Caren Gray manages Belle Vie, a sprawling antebellum plantation that sits between Baton Rouge and New Orleans, where the past and the present coexist uneasily. The estate’s owners have turned the place into an eerie tourist attraction, complete with full-dress re-enactments and carefully restored slave quarters. Outside the gates, a corporation with ambitious plans has been busy snapping up land from struggling families who have been growing sugar cane for generations, and now replacing local employees with illegal laborers. Tensions mount when the body of a female migrant worker is found in a shallow grave on the edge of the property, her throat cut clean.
As the investigation gets under way, the list of suspects grows. But when fresh evidence comes to light and the sheriff’s department zeros in on a person of interest, Caren has a bad feeling that the police are chasing the wrong leads. Putting herself at risk, she ventures into dangerous territory as she unearths startling new facts about a very old mystery—the long-ago disappearance of a former slave—that has unsettling ties to the current murder. In pursuit of the truth about Belle Vie’s history and her own, Caren discovers secrets about both cases—ones that an increasingly desperate killer will stop at nothing to keep buried.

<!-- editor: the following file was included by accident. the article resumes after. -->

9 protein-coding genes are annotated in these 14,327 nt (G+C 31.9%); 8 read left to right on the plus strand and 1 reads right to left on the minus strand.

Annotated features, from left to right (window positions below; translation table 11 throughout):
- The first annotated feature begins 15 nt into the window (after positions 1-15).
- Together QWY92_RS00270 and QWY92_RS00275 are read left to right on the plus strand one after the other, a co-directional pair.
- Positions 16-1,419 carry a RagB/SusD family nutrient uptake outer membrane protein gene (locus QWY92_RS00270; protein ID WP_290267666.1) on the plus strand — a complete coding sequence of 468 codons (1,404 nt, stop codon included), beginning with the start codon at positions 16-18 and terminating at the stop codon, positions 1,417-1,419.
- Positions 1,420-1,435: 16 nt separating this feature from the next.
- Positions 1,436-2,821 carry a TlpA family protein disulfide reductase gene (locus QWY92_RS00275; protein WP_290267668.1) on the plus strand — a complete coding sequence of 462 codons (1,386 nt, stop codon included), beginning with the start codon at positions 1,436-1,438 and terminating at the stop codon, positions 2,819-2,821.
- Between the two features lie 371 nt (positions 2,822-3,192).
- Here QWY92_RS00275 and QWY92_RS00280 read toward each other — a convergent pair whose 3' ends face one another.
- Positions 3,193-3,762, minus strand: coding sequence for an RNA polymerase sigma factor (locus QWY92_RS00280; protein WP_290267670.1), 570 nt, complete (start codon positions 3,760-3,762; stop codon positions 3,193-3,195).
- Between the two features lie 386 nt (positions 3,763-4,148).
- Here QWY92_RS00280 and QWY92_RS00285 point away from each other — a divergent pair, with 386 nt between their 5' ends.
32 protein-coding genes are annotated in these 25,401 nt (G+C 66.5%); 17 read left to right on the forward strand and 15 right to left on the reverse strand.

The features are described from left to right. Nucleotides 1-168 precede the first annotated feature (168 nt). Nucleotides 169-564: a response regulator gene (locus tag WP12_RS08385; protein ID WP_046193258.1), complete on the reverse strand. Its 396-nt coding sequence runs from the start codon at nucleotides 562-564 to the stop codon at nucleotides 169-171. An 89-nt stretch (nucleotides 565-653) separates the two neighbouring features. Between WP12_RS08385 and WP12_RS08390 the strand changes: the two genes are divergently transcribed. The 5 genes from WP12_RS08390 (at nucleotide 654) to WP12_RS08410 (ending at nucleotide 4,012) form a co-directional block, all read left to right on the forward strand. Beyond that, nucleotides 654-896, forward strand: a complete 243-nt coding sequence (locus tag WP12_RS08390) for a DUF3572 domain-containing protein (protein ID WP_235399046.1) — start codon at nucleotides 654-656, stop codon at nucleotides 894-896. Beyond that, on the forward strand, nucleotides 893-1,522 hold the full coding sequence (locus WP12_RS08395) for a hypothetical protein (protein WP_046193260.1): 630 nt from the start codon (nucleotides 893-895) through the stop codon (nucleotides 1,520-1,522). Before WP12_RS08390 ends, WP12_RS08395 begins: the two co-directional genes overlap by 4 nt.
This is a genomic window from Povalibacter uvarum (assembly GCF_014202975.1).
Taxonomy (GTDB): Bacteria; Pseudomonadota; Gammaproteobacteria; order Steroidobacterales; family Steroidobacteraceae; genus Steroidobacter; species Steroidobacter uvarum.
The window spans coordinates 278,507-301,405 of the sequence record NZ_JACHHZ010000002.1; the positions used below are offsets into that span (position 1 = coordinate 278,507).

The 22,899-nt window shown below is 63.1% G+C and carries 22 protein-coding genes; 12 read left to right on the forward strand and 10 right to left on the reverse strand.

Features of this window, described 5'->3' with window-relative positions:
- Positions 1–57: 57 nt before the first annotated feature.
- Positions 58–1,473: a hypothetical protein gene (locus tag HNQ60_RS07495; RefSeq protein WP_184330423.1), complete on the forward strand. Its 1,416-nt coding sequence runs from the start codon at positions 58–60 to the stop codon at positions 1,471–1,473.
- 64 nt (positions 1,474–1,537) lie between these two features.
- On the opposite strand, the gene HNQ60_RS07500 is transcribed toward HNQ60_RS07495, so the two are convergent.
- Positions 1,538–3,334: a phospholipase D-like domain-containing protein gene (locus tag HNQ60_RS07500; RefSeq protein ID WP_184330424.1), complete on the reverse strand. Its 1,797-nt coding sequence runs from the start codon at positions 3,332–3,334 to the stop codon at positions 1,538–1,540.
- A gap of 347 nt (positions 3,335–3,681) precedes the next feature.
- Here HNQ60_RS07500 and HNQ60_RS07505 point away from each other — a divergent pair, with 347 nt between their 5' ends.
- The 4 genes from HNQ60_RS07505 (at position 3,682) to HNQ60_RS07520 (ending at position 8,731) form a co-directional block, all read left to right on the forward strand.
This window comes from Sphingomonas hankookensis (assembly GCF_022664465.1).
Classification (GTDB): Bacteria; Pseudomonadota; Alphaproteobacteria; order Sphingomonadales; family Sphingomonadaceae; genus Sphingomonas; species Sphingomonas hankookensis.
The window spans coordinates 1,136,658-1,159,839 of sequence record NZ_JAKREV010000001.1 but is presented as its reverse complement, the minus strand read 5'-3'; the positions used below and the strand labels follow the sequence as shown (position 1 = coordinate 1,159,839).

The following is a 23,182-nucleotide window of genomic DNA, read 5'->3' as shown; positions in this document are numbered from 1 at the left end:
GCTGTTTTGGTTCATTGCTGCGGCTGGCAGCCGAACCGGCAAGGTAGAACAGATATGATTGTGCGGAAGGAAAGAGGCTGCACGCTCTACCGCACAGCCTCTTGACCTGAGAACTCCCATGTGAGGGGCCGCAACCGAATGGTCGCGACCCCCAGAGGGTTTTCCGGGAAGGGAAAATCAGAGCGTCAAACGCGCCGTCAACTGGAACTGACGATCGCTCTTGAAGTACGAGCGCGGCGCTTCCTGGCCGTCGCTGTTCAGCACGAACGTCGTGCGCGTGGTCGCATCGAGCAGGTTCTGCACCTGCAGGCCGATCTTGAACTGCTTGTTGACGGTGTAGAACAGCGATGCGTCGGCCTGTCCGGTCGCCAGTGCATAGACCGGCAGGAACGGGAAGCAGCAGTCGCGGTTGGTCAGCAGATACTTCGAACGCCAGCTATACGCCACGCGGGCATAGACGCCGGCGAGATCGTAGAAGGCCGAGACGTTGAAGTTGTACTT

Taut, hauntingly resonant, and beautifully written, The Cutting Season is at once a thoughtful meditation on how America reckons its past with its future, and a high-octane page-turner that unfolds with tremendous skill and vision. With her rare gift for depicting human nature in all its complexities, Attica Locke demonstrates once again that she is “destined for literary stardom” (Dallas Morning News).“
This above is another image of mine ( taken on Esplanade Avenue in New Orleans ) which I have recently licensed to HarperCollins Publishers for the book cover of the novel by Rita Leganski ” The Silence of Bonaventure Arrow” – A lyrical debut novel set in historic New Orleans that follows a mute boy whose special gift reveals family secrets and forgotten voodoo lore. Available on Amazon as a Paperback or kindle edition on February 26, 2013. The novel is available for Pre-orders now. To purchase the photo as a fine art print, please click it and you will be taken to my other website http://www/nolaPIC.com
A magical debut novel from Rita Leganski, “The Silence of Bonaventure Arrow” is the tale of a mute boy whose gift of wondrous hearing reveals family secrets and forgotten voodoo lore, and exposes a murder that threatens the souls of those who love him.